A Short, Sweet Way to Bring Back Music

Sep 3, 2020


After a six-month break from the stage, Southeast River Campus hosted the first live music concert of the semester, opening with the Sundays at Three Series under the direction of Dr. Gabrielle Baffoni, assistant professor of single reeds at Southeast. 

Southeast faculty members participated in playing in the first series titled “The Art of the Miniature.”

 

A lesson with a student inspired the concert’s title in Baffoni’s mind. 

 

Baffoni said the aforementioned student participated in an English class that was discussing short stories. The two of them bonded over the love of reading short stories and how the stories are told in a short amount of time.

 

“That conversation just stuck with me, and as I was thinking about programming for the next year, it just never really left my head. I thought, ‘There is a lot of short music, too, so wouldn’t it be fun if we celebrated tiny music,’ Baffoni said.

 

For the performance, faculty members presented short pieces to incorporate the miniature impression. Their parameters for the event included finding a single piece under four minutes or a set of pieces under eight minutes, Baffoni said.

 

Shane Mizicko, associate professor of music and director of Percussion Studies at Southeast, said he selected his piece because it was “short and sweet.” He knew the piece “A Minute of News” by Eugene Novotney was a single movement out of a large collection of work that would fit the requirements for the concert.

 

Sophia Han, assistant professor of upper strings and concertmaster of Southeast Missouri State University, selected her piece “Quarantine Etude No. 3 For Violin” by Piotr Szewczyk which was just under 52 seconds. Han said she selected this piece because of the “Picasso-esque” sound and how angular it is.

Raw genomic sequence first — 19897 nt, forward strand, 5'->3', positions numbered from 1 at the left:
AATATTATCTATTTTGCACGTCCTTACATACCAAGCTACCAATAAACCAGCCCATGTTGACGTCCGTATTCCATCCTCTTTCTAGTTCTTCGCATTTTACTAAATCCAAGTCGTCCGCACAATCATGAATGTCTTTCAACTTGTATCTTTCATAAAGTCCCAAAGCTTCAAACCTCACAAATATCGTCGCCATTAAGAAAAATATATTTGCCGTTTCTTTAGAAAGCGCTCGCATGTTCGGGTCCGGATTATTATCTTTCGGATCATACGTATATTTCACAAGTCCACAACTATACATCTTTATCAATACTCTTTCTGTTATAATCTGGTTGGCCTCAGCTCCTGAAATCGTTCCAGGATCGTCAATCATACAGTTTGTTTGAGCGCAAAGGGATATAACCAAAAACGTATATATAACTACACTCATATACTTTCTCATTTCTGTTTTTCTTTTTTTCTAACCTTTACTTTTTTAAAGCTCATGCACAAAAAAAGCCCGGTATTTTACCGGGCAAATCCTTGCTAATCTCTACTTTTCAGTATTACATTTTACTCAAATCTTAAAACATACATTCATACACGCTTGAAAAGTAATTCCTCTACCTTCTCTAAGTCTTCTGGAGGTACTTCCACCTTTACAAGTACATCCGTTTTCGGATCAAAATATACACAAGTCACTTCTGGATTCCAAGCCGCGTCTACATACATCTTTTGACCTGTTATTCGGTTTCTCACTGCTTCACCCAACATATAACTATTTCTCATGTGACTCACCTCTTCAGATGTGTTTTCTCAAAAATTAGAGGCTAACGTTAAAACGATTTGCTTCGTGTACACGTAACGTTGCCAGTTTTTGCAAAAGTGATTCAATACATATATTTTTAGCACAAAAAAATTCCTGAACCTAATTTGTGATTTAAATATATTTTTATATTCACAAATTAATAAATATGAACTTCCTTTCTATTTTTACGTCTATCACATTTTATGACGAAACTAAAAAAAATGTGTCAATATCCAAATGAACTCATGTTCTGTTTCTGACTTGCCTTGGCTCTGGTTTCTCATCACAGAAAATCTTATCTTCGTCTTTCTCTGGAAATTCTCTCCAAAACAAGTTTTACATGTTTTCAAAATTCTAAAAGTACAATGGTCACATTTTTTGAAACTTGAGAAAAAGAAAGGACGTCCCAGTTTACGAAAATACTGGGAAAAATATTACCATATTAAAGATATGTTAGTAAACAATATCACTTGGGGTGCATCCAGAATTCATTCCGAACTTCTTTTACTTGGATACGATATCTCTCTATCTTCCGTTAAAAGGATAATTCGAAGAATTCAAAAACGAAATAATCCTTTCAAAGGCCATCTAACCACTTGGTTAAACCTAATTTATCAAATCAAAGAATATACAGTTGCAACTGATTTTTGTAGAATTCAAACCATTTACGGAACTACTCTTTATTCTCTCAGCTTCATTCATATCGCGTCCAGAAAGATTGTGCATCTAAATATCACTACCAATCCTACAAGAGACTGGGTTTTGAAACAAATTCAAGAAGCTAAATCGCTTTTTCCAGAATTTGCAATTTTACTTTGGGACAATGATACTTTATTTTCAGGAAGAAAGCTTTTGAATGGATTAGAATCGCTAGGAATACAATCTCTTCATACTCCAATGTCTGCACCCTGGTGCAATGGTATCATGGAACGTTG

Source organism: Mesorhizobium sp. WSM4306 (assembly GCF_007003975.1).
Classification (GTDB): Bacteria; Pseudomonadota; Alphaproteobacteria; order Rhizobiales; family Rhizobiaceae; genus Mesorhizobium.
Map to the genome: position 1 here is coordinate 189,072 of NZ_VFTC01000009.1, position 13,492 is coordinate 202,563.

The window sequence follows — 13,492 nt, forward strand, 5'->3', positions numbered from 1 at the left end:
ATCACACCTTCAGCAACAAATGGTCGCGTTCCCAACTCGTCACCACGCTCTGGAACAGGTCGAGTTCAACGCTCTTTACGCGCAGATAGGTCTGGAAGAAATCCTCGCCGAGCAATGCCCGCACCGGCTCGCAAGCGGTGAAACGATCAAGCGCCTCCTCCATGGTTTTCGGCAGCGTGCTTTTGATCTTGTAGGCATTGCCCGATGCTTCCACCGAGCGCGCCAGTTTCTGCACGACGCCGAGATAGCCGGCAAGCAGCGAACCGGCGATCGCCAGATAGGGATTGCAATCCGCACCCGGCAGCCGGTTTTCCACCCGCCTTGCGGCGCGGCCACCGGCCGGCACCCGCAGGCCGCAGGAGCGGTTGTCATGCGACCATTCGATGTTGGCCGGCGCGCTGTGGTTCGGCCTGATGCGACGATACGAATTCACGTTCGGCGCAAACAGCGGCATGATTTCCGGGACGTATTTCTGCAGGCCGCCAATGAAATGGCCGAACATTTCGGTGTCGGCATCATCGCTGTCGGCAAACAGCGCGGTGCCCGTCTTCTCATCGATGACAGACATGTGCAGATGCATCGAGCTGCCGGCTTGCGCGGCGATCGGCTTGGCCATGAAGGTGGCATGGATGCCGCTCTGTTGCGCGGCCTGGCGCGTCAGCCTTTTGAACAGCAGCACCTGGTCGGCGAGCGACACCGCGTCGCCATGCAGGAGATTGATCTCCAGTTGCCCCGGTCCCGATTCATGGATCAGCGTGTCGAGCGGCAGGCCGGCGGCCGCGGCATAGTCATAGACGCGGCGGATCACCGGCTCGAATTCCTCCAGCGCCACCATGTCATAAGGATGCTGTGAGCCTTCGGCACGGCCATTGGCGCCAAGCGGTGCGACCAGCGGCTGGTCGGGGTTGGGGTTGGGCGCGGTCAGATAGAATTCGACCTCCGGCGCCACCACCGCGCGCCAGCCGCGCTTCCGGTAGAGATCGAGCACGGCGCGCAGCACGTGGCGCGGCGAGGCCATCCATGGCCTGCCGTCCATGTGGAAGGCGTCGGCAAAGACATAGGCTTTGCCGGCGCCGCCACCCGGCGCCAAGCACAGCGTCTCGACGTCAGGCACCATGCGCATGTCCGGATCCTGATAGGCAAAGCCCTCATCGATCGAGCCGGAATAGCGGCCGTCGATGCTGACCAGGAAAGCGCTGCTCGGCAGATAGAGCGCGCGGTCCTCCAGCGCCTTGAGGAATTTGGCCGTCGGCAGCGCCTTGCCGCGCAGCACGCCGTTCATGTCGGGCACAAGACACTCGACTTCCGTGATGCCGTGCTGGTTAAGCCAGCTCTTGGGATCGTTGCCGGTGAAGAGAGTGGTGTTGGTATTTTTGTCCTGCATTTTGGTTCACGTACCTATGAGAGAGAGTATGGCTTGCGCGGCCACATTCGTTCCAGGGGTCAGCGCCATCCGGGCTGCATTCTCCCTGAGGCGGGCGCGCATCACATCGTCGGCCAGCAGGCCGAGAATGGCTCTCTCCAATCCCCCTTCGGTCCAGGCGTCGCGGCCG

The show not only included short musical pieces from faculty, but also included other art forms, such as literature and film. The series began with a short poem read by Baffoni titled “Invitation” by Shel Silverstein and later showed a viewing of the film “The Gift” by Tim Garrett that played at the 2017 Fault Line Film Festival.

While having to adjust to a new way of playing this semester, instructors and other musicians are making sure to do their part to keep the performances alive. This is accomplished by wearing masks and innovating new ways to wear masks while playing. 

“[The mask] is uncomfortable, but it is a small price to pay to be able to play live with other humans,” Baffoni said. 

At this performance, assistant professor of trumpet Kevin Tague wore two masks. The first had a small hole to allow for the instrument to play. While he was resting, he would place another mask over his face to cover the first with the hole. He also had a mask for his trumpet. This mask would serve as a covering for the bottom opening of the trumpet to protect the audience, as well.

 

The next Sundays at Three performance will be held on September 27, 2020. The series will feature alumni who play woodwind, brass and viola. This will be the first alumni performance for the series that is directed by Baffoni.